Harlingen launching Fiesta de Piñatas Sept. 16 from downtown to Placita

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Ricardo Silva, left, along with Fred Uribe, who came up with the idea of Fiesta de Piñatas, prepare for the inaugural Fiesta de Piñatas Sept. 16 in Harlingen. (Miguel Roberts/The Brownsville Herald)

HARLINGEN — Hundreds of dazzling piñatas are ready to burst open as organizers gear up for the city’s first Fiesta de Piñatas on Sept. 16, set to launch one of Harlingen’s biggest events stretching from downtown to La Placita.

After three months of planning, the festival will commemorate Mexico’s independence from Spain while celebrating the culturally iconic piñata whose artistry has become symbolic of Mexican-American culture.

“We invite the community to join us this Saturday as we kick off our first-ever Fiesta de Piñatas,” Mayor Norma Sepulveda said. “We invite families to come enjoy a day of cultural celebration with us and explore our mercado, savor delicious comida, enjoy the sounds from local musicians and join in on all the festivities as we commemorate Dieciseis de Septiembre.”

Big festival

While artists and chefs showcase their Mexican food, music, and art along West Van Buren Avenue from E Street to West Street, the festival will stretch to La Placita, where organizers are planning a piñata festival commemorating Mexican independence.

“This is our inaugural festival — one of our biggest festivals downtown,” Alexis Riojas, the Downtown Improvement District’s director, said. “We want to take pride in Mexican independence. We want people to come and experience the other side of downtown — La Placita.”

After the coronavirus pandemic’s outbreak in March 2020, the city stopped holding its events commemorating Mexican independence.

Along Jackson Street, property owner Bill DeBrooke, who launched the downtown area’s award-winning revitalization program more than 30 years ago, believes the new festival’s “got good potential.”

“We haven’t had a dieciseis event in Harlingen that’s been continuous,” he said. “This is the first time there’s really been a plan to do an event.”

Sparking fiesta

In June, Fred Uribe, co-owner of Don Gollito’s Restaurant, presented city officials with his concept of a piñata festival.

At first, he was planning to hold a fiesta featuring piñatas at a city park.

“It brings together the family, the community and the Mexican culture,” Uribe said.

City of Harlingen prepares to kickoff the inaugural Fiesta de Piñatas Sept. 16. (Miguel Roberts/The Brownsville Herald)

Then officials began expanding the concept.

“This exciting event started as an idea by one of our local business owners has now grown into a wonderful community celebration for all to enjoy at Gutierrez Park,” Sepulveda stated.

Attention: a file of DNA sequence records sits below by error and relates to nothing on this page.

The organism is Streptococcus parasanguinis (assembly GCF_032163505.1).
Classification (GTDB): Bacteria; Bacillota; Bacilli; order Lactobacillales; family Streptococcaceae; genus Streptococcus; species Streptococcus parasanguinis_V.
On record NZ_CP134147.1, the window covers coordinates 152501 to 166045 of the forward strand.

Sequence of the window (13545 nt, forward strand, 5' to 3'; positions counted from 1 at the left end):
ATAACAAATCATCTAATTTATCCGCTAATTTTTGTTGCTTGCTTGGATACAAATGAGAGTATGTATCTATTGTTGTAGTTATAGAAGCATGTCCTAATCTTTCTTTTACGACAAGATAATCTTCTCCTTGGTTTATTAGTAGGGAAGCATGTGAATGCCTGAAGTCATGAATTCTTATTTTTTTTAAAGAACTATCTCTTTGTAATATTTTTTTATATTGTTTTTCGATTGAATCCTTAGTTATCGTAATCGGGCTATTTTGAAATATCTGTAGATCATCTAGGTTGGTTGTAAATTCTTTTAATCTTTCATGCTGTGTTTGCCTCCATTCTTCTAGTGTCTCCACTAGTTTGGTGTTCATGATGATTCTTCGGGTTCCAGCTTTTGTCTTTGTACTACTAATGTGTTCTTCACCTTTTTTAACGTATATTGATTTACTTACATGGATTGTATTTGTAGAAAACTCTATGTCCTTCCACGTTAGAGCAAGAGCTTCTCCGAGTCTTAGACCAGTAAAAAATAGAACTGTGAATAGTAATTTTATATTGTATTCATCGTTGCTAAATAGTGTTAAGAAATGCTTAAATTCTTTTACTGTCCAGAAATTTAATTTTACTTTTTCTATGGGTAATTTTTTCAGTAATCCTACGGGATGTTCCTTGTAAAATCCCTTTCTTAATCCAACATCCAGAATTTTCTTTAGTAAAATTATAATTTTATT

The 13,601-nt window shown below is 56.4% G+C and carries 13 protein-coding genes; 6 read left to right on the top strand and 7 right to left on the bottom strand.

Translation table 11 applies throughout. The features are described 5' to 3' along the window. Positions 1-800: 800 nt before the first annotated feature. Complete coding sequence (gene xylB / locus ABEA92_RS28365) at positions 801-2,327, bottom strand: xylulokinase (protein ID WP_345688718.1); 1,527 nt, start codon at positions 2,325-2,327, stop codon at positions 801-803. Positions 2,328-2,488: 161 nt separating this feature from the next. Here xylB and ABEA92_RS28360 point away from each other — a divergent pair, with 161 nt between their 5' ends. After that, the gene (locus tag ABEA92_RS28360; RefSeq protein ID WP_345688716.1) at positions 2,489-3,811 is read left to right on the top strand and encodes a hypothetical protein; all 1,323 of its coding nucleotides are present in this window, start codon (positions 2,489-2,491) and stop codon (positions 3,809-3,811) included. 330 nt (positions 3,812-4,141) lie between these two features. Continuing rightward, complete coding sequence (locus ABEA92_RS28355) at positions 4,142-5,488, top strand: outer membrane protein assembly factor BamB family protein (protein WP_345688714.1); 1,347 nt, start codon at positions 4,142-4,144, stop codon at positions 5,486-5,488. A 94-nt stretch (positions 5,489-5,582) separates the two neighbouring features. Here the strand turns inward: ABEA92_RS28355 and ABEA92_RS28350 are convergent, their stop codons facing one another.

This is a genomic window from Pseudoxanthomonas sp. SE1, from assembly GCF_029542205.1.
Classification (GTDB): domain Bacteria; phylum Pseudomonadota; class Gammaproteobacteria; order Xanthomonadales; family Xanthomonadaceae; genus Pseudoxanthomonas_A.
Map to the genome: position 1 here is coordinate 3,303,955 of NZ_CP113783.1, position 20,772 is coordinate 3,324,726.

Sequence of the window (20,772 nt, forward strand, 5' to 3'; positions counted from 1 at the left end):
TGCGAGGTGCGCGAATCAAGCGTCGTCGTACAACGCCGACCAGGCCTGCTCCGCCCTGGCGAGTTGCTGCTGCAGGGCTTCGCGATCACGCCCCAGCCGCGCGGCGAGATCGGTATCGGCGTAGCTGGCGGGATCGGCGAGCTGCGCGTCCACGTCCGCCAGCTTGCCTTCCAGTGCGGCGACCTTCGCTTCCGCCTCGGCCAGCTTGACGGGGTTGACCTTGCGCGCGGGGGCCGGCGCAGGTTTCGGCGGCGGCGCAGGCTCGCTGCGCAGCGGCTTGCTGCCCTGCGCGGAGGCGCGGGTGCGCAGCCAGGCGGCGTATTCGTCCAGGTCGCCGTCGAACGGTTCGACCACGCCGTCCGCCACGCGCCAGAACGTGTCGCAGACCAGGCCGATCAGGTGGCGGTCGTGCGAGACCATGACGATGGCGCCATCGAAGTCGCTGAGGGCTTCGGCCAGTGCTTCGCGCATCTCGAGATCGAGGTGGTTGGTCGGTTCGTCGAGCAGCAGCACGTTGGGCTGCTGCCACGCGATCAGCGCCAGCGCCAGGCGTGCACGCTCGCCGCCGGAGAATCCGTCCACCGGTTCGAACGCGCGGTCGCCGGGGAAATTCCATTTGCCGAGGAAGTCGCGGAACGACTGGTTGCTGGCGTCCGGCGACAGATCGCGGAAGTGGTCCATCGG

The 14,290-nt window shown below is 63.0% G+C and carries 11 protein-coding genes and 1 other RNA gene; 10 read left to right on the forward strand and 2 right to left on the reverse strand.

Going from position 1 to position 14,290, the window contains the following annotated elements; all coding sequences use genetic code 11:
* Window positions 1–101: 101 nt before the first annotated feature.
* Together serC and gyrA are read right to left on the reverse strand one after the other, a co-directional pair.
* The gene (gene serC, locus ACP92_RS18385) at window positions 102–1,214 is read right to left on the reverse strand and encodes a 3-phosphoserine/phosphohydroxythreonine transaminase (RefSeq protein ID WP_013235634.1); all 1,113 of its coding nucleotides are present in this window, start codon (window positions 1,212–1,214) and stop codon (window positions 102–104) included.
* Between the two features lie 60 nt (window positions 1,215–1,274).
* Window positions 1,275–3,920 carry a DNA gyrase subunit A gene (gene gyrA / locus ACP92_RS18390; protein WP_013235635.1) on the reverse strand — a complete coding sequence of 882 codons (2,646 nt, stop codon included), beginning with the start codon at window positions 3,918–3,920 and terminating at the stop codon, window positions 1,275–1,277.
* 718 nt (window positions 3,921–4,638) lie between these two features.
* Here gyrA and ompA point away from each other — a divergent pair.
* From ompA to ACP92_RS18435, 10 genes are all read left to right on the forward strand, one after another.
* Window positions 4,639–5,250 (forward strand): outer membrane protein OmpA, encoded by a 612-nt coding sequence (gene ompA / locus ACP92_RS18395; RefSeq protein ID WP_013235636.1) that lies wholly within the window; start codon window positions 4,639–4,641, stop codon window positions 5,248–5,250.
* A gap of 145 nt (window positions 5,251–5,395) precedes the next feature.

For weeks, downtown shop owners and Harlingen school district students, along with artist Roque Delgado, have been crafting a wide array of brightly adorned piñatas for the festival.

“They show the vibrancy, artistry and creativity that is a mixture of the cultures we have here in the Valley,” Riojas said.

History of the piñata

Since he was a child, piñatas have captured Uribe’s fancy.

He’s even delved into the piñata’s historical, cultural and religious significance.

By some accounts, the piñata evolved in 14th-Century Europe before the Spanish brought the tradition to Mexico and Latin America, where it merged with Aztec and Mayan traditions.

In Mexico, the Catholic tradition was associated with Lent, with the piñata’s seven points symbolizing the seven deadly sins, while its candy represented temptation.

“It started with a jarro and it evolved into paper-mache piñatas with seven picos,” Uribe said. “After you break the piñata, you break the habit of the seven deadly sins — and you were free.”

Founders of Fiesta de Piñatas Fred Uribe, at left, and Ricardo Silva prepare for the city of Harlingen’s inaugural Fiesta De Piñatas celebration Sept. 16. (Miguel Roberts/The Brownsville Herald)

From downtown to La Placita

Across West Van Buren Avenue from E Street to West Street, the festival will stage the music of Texas Dezire, Casandra Castillo and La Lexxion.

Along the stretch, the festival’s Comida Market will feature Mexican food like tacos, panchos, chalupas, birria and aguas frescas.

At the Mercado Market, artists will showcase their salsas, dulces, leather handbags, shoes and hats along with hand-crafted ceramics and sterling silver.

At 4 p.m., the Fiesta de Piñatas comes alive at Gutierrez Park.

An hour later, the Mexican Consulate’s office will perform the traditional Grito, commemorating Father Miguel Hidalgo’s call, leading to the start of Mexico’s fight for Independence from Spain in 1810.

Running to 9 p.m., the festival turns the piñata into the life of the party, giving children a chance to burst the brightly painted frames while vendors offer samples of Estella Jalisco beer and michelada mixes.

“Since I was young, I’ve always enjoyed piñatas,” Uribe said. “Bring your Mexican dress and your charro hat!”